Social Analysis to Predict Crime

The ability to predict crimes of the future has been an enticing concept for years. Most famously moving this idea out of its sci-fi niche and to the masses was Steven Spielberg’s Minority Report. Earning over $358 million worldwide, the film became a huge success, receiving more than a handful of esteemed awards, and landing itself as one of the top ranking sci-fi films of all time.


On Monday night, Fox Network aired the series premiere of Minority Report, a television adaptation of the 2002 film. The premiere had over 3.1M viewers, but fell short against its 9PM broadcast competitor, CBS’s Scorpion (+11M viewers). Socially, however, the program generated 77% more buzz, pushing 28K mentions, though the verdict is still out on whether viewers will be returning next week. Regardless, the public’s interest in crime-focused predictive technology is still strong. Though we do not yet live in a world where PreCrime is possible (ethical or not), we can use today’s technology to become aware of overly aggressive behavior exhibited in social media – an industry in which over two billion people are involved – before a possible crime is committed.

In a 2013 survey by the IACP, more than 80% of law enforcement agencies stated that they used social media to help solve crimes. Criminals have increasingly been turning to social media after committing a violent crime, to confess or seek forgiveness. However, many violent criminals exhibit aggressive behavior online prior to committing a heinous act.

Not convinced? Take a look at a few of the more infamous killings of 2015:

  • August 26: Moneta, Virginia. Two news reporters were shot on live television while conducting an interview. The gunman, Vester Lee Flanagan II, actively posted claims against his former employer, WDBJ, for racial discrimination on social media profiles, specifically mentioning both of the victims, prior to the shooting. Vester recorded the killing, uploaded it to social media, and conversed via social media throughout the attack.
  • July 23: Lafayette, Louisiana. Eleven movie-goers were injured or killed by John Russell Houser, after he opened fire in a crowded movie theater. After a troubled history, including hospitalization, mental health issues, and anti-government/anti-women’s rights behavior, John then turned to message boards where he preached “the power of the lone wolf.”
  • July 16: Chattanooga, Tennessee. Seven military and police personnel were injured or killed by Mohammad Youssef Abdulazeez in two separate shootouts, carried out within a thirty minute time-span. The shooter had been exhibiting concerning behavior both in real-life and online, which included suicidal warnings linked with martyrdom, and blogged only days before the attack.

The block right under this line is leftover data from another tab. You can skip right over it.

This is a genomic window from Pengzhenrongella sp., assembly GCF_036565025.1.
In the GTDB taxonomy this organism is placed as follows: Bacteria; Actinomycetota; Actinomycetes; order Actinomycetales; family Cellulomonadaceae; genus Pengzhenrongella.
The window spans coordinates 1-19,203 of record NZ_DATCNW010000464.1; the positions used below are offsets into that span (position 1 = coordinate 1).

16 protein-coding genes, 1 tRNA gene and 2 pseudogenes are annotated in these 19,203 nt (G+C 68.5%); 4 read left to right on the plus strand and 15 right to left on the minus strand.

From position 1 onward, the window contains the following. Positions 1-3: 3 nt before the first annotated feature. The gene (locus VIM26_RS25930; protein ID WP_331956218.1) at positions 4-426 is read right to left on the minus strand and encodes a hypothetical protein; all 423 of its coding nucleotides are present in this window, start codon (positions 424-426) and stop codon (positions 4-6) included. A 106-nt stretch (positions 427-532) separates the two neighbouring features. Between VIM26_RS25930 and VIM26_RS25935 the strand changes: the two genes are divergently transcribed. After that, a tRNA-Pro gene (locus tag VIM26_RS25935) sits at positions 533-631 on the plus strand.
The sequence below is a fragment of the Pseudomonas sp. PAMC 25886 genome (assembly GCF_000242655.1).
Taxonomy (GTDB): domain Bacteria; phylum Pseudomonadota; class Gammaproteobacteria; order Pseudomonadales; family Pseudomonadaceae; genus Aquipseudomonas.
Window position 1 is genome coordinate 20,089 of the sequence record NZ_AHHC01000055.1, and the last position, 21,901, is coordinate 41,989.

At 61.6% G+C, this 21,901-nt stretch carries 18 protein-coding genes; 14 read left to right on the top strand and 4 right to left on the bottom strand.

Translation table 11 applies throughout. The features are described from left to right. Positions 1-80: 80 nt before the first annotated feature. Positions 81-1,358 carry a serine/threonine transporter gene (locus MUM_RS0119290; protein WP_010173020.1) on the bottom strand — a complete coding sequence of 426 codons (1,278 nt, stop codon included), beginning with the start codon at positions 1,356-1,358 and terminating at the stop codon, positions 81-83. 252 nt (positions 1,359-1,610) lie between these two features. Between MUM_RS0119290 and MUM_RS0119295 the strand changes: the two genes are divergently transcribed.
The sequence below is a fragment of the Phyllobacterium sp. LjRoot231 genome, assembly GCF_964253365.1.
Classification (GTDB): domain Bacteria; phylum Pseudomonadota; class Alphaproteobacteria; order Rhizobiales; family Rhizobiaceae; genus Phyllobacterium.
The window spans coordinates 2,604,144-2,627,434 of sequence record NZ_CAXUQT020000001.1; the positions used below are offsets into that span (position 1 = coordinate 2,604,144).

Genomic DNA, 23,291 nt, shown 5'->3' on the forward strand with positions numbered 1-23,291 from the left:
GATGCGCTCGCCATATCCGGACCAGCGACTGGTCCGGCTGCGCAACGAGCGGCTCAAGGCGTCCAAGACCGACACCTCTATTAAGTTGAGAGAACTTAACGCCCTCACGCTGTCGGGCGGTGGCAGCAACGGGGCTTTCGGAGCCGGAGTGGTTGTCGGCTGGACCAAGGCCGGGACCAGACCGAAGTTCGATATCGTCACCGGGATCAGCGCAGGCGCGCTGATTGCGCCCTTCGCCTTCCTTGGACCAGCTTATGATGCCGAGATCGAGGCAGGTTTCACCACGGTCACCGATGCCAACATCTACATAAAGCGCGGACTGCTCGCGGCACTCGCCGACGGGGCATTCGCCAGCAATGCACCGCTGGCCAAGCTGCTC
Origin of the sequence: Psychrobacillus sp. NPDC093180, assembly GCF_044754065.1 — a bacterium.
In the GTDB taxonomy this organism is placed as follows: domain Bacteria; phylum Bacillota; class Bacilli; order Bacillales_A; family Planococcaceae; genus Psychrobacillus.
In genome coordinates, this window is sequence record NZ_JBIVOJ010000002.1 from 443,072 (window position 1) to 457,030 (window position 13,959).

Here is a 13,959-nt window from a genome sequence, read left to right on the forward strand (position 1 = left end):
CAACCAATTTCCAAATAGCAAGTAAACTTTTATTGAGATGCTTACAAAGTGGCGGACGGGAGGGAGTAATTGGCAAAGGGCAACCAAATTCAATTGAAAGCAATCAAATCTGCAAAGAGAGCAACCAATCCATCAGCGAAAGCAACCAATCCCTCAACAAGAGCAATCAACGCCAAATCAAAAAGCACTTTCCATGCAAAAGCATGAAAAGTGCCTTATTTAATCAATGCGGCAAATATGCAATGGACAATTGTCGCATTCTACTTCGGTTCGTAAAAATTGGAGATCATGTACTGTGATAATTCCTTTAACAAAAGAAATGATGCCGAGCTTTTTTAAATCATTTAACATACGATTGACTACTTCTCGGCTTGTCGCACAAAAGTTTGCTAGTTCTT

• June 17: Charleston, South Carolina. Nine church-goers were shot by Dylann Storm Roof, in one of the deadliest mass shootings in U.S. history. Dylann published a racist manifesto on his personal blog, which included his reasoning for choosing the location, his motive, and his claim that “someone has to have the bravery to take it to the real world…”
  • February 10: Chapel Hill, North Carolina. Three family members are shot and killed execution-style in their home by neighbor, Craig Stephen Hicks. Prior to the brutal killing, Hicks exhibited violent, often threatening behavior, in which police were involved, and actively condemned religious beliefs on his Facebook page.

The above is only a sample of the crimes which have occurred this year, on U.S. soil, which have resulted in deaths. Crimes that were attempted, such as the May 3rd attack on the Curtis Culwell Center in Garland, Texas, were not included, despite relevant activity (i.e. posting to Twitter prior to the attack).


In today’s digital age, the use of social media by criminals is only natural. Social media usage has grown substantially over the past few years to over two billion users. Over 50% of those users use more than one platform, multiple times a day. While the use of social media as evidence in the law system is a challenge, social media will continue to play an increasing role in the prevention of criminal activity as it continues to become more and more woven into the fabric of today’s society.

While not inherently connected, the number of shooter events is also growing. As previous mentioned, today’s law enforcement agencies use social media monitoring tools to track the behavior of previously identified individuals, as well as the use of specific keywords. One hopes that these agencies also use linguistic analysis to track increasing levels of aggression in order to help predict the possible occurrence of crimes. But the fact is, with billions of users, the sheer amount of data flowing into the hands of these professionals is mind-blowing. In order to sift through this data, while certainly valuable, is extremely costly, and way more than the government, let alone a single agency, can handle.

So, what is the solution? I’m not sure. The DHS has gone through great lengths to promote its “If You See Something, Say Something,” campaign, which was established back in 2002 for the NYC MTA. Over the years, this campaign has been adapted to cover a wide variety of purposes, with the single aim to help prevent crime. How much has this campaign translated into the digital age? Following every major crime, we see a huge influx of social media support, whether to find a culprit, support the victim, or bring awareness to an injustice. Either way, the social media world is ignited with activity. Is there a way to refocus our collective efforts to prevent a future crime, rather than mourning it after, without making the job of law enforcement officials even harder? Only time will tell.

Leave a Reply